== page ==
But does that really connect much to the Bullseye story?  Not particularly.  They track down Bullseye, he loses… in all that side of the story, Joy is basically a plot device giving Bullseye something to kick against.  There are a lot of static characters in this story; Bullseye isn’t the sort of character who should change, and Logan probably ought to be the seen-it-all-before veteran here, but Joy doesn’t have much in the way of reflection or big decisions either.  She already wants to go after Bullseye, and she does, and it seems she’s going to transition into doing much the same thing but more generically.

Still, if the generic Bullseye story is nothing new, Brisson and Ferreyra do it well.  This is the standard modern take on Bullseye as a sadistic killer whose Silver Age “anything as a lethal weapon” gimmick somehow enhances his scariness – partly because he could kill you at any time, but more because there’s something casually derisory about his use of stuff that was lying about.  He’s a relatively rare Marvel villain who would be at home in Gotham City, and he’s strong enough that with a bit of invention and good art behind him – both of which this story has – he can carry a couple of issues on sheer force of personality.

Not an unqualified success, but pretty good.

Bring on the comments

  1. Jerry Ray says:

    It stretches my suspension of disbelief that, assuming Logan had his usual lack of qualms about killing, Bullseye would stand a chance in a fight against him. Yeah, he can do some superficial damage, but as you say, Logan would just keep coming, and AFAIK, Bullseye is just a dude with no healing factor. (Didn’t he get some metal in his skeleton at some point, though?)

    One good shot from Logan’s claws should be all it takes to end Bullseye, who seems better suited as a villain for Daredevil (basically a normal guy) or Spider-Man (won’t use lethal force, hung up on protecting innocents) than somebody like Wolverine or even the Punisher who just need one lucky shot or stab to win the fight.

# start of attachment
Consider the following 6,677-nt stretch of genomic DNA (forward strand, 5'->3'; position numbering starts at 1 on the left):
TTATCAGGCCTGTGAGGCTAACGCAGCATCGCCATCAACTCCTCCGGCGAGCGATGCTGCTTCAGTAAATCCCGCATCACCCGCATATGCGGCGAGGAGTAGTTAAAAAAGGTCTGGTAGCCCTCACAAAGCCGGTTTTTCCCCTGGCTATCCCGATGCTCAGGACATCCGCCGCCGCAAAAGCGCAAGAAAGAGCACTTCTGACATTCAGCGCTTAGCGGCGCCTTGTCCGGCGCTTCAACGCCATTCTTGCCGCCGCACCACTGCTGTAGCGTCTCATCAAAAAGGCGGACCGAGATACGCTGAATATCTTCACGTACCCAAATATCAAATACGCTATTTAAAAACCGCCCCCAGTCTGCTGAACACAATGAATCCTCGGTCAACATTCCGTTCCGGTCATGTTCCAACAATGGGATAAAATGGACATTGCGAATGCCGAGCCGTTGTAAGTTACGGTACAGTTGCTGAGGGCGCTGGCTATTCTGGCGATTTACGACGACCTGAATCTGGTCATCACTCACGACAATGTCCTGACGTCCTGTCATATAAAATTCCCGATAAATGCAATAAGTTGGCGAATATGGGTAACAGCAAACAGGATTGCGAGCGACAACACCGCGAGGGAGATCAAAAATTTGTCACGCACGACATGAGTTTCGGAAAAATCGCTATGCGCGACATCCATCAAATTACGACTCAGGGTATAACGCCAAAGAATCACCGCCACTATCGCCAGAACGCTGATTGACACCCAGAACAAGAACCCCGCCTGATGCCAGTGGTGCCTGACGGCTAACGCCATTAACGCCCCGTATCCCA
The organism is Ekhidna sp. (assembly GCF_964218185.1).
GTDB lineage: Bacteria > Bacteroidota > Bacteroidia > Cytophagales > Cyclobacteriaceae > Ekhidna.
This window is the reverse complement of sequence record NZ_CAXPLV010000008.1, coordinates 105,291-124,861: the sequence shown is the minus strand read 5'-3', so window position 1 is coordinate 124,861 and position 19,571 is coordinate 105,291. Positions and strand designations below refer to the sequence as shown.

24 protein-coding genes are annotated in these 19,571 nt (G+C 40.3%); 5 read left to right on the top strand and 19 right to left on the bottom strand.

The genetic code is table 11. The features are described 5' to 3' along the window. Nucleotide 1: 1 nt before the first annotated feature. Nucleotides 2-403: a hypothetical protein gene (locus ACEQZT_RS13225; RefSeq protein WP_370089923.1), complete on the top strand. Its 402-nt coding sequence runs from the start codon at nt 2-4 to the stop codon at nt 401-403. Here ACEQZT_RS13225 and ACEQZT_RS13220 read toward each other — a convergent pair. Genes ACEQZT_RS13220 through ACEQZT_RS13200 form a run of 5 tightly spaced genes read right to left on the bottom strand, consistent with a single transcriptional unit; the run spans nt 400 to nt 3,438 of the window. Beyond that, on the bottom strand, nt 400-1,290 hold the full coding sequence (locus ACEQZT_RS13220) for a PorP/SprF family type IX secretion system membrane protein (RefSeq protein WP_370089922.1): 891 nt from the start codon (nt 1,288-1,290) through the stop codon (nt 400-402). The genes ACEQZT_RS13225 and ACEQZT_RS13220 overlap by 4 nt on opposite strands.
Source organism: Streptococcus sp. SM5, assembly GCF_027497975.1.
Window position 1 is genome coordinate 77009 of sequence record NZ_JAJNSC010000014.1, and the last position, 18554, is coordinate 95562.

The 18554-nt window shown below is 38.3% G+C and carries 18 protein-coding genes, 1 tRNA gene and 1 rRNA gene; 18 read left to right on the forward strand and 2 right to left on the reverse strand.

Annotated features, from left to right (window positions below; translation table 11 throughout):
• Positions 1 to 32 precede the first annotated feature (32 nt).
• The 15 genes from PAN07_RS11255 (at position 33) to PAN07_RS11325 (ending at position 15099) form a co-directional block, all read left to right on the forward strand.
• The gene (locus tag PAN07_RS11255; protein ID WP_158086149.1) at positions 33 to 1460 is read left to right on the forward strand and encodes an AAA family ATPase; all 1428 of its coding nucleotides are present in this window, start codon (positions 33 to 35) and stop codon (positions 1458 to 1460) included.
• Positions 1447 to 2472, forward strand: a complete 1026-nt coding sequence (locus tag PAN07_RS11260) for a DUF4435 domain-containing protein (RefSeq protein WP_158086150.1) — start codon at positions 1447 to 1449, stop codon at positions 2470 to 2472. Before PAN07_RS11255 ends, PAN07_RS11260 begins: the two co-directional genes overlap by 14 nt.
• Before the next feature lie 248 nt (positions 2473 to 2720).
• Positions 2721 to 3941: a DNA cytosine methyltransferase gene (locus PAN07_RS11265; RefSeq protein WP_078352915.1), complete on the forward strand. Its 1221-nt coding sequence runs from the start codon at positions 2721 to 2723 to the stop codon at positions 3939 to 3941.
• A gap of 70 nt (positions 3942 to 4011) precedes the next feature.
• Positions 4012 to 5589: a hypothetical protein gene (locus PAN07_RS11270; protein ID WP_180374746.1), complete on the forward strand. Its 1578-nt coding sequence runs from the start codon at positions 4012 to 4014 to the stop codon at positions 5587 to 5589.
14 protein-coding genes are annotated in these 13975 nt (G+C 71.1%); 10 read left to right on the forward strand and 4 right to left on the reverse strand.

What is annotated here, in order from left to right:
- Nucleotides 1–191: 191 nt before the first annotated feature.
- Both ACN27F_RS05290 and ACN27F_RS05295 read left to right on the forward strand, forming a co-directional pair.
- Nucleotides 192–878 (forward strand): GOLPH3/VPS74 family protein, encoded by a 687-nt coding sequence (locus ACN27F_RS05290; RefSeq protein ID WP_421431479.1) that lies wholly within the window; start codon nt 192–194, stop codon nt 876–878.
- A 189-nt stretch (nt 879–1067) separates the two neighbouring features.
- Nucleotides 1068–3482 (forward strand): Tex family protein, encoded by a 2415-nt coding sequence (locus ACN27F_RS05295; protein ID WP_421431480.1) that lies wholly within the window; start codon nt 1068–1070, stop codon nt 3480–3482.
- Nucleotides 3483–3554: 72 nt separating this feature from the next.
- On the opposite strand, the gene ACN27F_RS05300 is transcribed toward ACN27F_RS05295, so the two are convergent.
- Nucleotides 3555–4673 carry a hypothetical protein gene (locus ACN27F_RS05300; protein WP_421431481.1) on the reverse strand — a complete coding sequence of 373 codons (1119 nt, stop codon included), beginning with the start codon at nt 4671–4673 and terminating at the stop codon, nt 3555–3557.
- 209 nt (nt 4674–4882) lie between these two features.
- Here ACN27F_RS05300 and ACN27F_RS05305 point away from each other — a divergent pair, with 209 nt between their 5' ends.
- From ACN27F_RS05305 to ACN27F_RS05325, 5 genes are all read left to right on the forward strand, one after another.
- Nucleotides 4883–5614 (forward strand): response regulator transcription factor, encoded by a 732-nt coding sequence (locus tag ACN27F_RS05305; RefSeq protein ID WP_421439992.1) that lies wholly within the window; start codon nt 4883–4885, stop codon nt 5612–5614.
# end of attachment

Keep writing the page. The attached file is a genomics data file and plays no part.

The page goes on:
2. Taibak says:

    Bullseye has an adamantium spine, yes.

    But I still think he’d be a match for Logan. Bullseye doesn’t have to kill him, he just needs to slow him down. Throw a knife, sever a tendon – then kill the real target and get out before Logan can heal.

  3. Luis Dantas says:

    That adamantium in Bullseye sure stands out as an odd moment. I assume that we are meant to accept it as a way of recovering from the injury that he suffered in Frank Miller’s run and think of that no more. Still, it doubled as the origin of Lady Deathstryke (in a way that did not really make sense).

    But what bugs me is that Adamantium is supposed to be unbendable, indestructible. It is not remarkably flexible, quite on the contrary really, so why would it help? And if it did, would it be noticeably better than, say, Titanium?

    I guess it was a convenient excuse for making Wolverine guest star in Daredevil back in the day, but it makes no sense otherwise.

  4. Voord 99 says:

    Isn’t it supposed to be the case that Old Man Logan’s healing factor isn’t at the ridiculous levels that Middle-Aged Man Logan’s achieved in the years before he “died”?*

    If so, Bullseye might be a formidable enough threat to be credible enough. Sharp pencil through the eye into the brain, etc. — whatever the writer decides is a quick enough death to kill this version of Logan.

    Of course, there’s also the fact that, with Original Model Logan back, the reader knows that Old Man Logan is capable of being killed off (although probably by someone with more narrative weight than Bullseye).

    *This is not the only reason why, if you absolutely have to have a Logan, and apparently you do, you’re better off with the cranky old one from the alternate future. But it’s one of the reasons.

  5. PersonofCon says:

    I’m a little surprised to find myself responding to the death of Sarah Dewey. In general, I think “civilian” deaths have more weight to them because they’re less likely to be miraculously undone, but I guess the Kingpin series stuck more than I thought.